APPIAH v. RODRIGUEZ
OPINION. Signed by Judge Susan D. Wigenton on 7/5/2017. (JB, )
UNITED STATES DISTRICT COURT
DISTRICT OF NEW JERSEY
Civil Action No. 17-425 (SDW)
WIGENTON, District Judge:
Presently before the Court is the petition for a writ of habeas corpus of Petitioner, Richard
Appiah, filed pursuant to 28 U.S.C. § 2241. (ECF No. 1). Following an order to answer, the
Government filed a response to the Petition (ECF No. 6), to which Petitioner replied. (ECF No.
7). For the following reasons, this Court will dismiss the petition without prejudice.
Petitioner, Richard Appiah is a citizen of Ghana who applied for admission into the United
States at the Mexican border in San Ysidro, California, in January 2016. (Document 2 attached to
ECF No. 6). Because Petitioner was determined not to have a right to enter the United States as
he was not in possession of a valid visa or travel document, Petitioner was not admitted into the
United States, but was instead taken into immigration custody and placed into removal
proceedings. (Id.). On October 27, 2016, Petitioner was ordered removed to Ghana by an
immigration judge. (Document 4 attached to ECF No. 6). Petitioner appealed, and the Board of
Immigration Appeals (BIA) dismissed his appeal on March 3, 2017. (Document 5 attached to ECF
No. 6). Petitioner does not appear to have filed a petition for review with the Court of Appeals.
A. Legal Standard
Under 28 U.S.C. § 2241(c), habeas relief may be extended to a prisoner only when he “is
in custody in violation of the Constitution or laws or treaties of the United States.” 28 U.S.C. §
2241(c)(3). A federal court has jurisdiction over such a petition if the petitioner is “in custody”
and the custody is allegedly “in violation of the Constitution or laws or treaties of the United
States.” 28 U.S.C. § 2241(c)(3); Maleng v. Cook, 490 U.S. 488, 490 (1989). As Petitioner is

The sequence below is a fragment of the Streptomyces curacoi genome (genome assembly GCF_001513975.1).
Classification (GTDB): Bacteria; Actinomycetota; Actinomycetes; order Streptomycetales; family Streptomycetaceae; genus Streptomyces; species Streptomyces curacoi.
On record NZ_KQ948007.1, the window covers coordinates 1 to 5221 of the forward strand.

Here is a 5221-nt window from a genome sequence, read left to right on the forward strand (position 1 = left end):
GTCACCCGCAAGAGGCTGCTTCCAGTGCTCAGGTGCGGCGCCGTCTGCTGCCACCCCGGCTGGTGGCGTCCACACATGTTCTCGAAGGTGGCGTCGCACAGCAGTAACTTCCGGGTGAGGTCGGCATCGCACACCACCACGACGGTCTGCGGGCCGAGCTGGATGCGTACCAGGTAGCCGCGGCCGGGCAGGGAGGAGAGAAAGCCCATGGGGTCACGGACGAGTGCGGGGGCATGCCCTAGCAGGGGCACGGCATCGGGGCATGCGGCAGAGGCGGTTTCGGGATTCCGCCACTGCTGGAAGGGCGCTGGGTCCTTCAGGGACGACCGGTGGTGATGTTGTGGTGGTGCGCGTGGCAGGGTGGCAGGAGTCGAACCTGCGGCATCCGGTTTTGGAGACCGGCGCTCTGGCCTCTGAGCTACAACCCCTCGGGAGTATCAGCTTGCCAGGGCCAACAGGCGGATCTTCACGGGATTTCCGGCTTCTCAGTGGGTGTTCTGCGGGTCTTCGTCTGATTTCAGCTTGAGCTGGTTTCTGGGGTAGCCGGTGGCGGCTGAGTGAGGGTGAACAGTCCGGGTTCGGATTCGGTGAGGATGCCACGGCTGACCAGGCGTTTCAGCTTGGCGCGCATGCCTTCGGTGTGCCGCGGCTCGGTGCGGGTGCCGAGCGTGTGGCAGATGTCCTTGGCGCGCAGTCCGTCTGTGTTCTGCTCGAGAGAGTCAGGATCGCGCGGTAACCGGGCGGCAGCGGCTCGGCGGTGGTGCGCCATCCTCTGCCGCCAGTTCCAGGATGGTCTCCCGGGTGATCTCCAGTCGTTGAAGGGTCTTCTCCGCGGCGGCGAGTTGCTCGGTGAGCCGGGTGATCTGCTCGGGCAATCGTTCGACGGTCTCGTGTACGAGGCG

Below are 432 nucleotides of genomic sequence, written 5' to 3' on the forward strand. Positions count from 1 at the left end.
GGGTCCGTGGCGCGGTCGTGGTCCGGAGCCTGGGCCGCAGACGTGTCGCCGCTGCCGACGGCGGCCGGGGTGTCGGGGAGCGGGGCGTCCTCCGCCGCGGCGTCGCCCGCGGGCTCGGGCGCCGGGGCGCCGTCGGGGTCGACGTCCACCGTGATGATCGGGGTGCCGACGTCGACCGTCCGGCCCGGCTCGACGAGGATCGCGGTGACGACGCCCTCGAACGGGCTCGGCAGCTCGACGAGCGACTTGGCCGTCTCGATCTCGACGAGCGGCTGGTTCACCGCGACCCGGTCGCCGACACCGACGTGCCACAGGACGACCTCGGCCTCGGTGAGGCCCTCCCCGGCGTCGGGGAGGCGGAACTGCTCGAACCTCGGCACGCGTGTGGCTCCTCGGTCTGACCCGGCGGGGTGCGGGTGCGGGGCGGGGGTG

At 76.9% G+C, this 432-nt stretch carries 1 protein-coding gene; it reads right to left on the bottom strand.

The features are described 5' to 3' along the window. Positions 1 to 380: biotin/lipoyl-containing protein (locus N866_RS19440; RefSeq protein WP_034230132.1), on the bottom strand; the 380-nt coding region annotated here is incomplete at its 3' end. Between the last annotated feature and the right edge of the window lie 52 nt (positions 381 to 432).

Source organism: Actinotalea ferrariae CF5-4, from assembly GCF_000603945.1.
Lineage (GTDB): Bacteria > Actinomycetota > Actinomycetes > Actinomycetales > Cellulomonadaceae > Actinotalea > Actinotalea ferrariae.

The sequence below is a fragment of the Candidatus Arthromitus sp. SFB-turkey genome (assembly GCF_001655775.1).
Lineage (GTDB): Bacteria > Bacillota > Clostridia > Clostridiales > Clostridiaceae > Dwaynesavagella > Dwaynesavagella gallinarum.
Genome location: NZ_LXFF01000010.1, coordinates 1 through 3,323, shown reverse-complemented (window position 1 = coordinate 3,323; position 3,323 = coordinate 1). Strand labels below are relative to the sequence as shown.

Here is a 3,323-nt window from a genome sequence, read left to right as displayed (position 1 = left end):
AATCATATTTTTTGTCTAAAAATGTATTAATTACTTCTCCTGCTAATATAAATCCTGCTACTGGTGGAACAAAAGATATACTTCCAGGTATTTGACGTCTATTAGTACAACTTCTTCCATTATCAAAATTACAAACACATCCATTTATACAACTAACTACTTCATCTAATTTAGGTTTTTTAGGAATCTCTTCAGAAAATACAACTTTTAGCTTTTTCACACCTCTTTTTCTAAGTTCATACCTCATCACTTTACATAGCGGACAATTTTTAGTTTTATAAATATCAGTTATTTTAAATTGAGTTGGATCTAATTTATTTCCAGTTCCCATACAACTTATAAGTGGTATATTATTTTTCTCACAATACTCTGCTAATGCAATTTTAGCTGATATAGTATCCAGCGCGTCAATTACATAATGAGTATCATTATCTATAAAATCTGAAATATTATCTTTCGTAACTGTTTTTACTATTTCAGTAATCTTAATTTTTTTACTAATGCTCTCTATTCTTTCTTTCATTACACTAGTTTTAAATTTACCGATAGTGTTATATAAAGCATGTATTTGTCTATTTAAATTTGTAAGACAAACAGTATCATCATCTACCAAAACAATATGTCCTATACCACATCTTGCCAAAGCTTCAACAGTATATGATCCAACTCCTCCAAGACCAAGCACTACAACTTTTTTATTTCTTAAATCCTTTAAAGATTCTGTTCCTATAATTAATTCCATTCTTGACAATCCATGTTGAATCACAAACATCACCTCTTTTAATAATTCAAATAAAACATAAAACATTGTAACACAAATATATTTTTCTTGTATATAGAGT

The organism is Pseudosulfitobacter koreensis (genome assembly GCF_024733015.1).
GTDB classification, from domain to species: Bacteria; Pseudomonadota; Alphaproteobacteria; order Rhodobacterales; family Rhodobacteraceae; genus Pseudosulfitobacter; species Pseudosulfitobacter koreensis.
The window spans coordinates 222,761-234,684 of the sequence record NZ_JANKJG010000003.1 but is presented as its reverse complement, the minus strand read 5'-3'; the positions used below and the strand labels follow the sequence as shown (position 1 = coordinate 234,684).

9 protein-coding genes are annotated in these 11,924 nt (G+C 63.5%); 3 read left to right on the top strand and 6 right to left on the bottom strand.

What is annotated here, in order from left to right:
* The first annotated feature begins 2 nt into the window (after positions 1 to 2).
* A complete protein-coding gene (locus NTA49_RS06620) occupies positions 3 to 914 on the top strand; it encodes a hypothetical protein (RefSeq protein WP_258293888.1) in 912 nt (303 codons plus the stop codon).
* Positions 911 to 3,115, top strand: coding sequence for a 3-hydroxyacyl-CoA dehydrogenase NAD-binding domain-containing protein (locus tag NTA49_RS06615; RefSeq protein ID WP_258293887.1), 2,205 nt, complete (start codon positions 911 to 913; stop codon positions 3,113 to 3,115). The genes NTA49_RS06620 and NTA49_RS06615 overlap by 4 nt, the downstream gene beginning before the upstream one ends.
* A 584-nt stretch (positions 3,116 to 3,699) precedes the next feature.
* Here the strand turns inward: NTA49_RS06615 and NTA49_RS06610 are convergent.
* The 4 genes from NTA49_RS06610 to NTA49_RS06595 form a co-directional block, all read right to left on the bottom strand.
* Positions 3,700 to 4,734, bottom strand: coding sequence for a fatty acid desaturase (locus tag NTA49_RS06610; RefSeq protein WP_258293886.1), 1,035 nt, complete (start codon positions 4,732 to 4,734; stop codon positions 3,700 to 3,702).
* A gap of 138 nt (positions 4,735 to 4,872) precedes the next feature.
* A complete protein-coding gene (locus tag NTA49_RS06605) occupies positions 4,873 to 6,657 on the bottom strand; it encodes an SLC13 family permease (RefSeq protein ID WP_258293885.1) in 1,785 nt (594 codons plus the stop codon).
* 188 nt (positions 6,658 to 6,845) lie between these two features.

currently detained within this Court’s jurisdiction, by a custodian within the Court’s jurisdiction,
and asserts that his continued detention violates due process, this Court has jurisdiction over his
claims. Spencer v. Kemna, 523 U.S. 1, 7 (1998); Braden v. 30th Judicial Circuit Court, 410 U.S.
484, 494-95, 500 (1973); see also Zadvydas v. Davis, 533 U.S. 678, 699 (2001).
In his habeas petition, Petitioner contends that his continued immigration detention violates
Due Process. In order to address that claim, this Court must first determine the statutory basis for
his detention. While Petitioner appears to have been originally held pursuant to 8 U.S.C. § 1225,
which governs the pre-final order of removal detention of aliens who are deemed applicants for
admission and have not effected an entry into the United Sates; once an alien is subject to a final
order of removal his detention is instead governed by 8 U.S.C. § 1231(a). Because Petitioner’s
appeal was dismissed by the BIA and he is therefore subject to an administratively final order of
removal as a result, he is currently detained pursuant to 8 U.S.C. § 1231(a). See 8 U.S.C. §
Because Petitioner is subject to an administratively final order of removal, the propriety of
his detention is controlled by the Supreme Court’s decision in Zadvydas. In Zadvydas, the Court
observed that § 1231(a) requires the Government to detain all aliens subject to administratively
final orders of removal during a ninety day statutory removal period. 501 U.S. at 683. The Court
further held that the statute permits the Government to detain aliens beyond that ninety day period
so long as their detention remains “reasonably necessary” to effectuate their removal. Id. at 689,
699. Based on these observations, the Court in turn determined that an alien may be detained
under § 1231(a) for a period of up to six months following his final order of removal during which
his continued detention must be presumed to be reasonable and therefore not violative of Due
Process. Id. at 701. Thus, where a removable alien has been detained under § 1231(a) for less
than six months following the entry of his final order of removal, his challenge must be dismissed
as premature. Id.
In this matter, Petitioner received a final order of removal when the BIA dismissed his
appeal on March 3, 2017. As fewer than six months have passed since the entry of Petitioner’s
final order of removal, Petitioner remains well within the six month period during which his
detention under § 1231(a) must be presumed to be reasonable. Id. As such, Petitioner’s current
habeas petition is premature, and must be dismissed as such.
For the reasons expressed above, this Court will dismiss Petitioner’s petition for a writ of
habeas corpus (ECF No. 1) without prejudice as premature. An appropriate order follows.
Dated: July 5, 2017
s/ Susan D. Wigenton
Hon. Susan D. Wigenton,
United States District Judge
Disclaimer: Justia Dockets & Filings provides public litigation records from the federal appellate and district courts. These filings and docket sheets should not be considered findings of fact or liability, nor do they necessarily reflect the view of Justia.
Why Is My Information Online?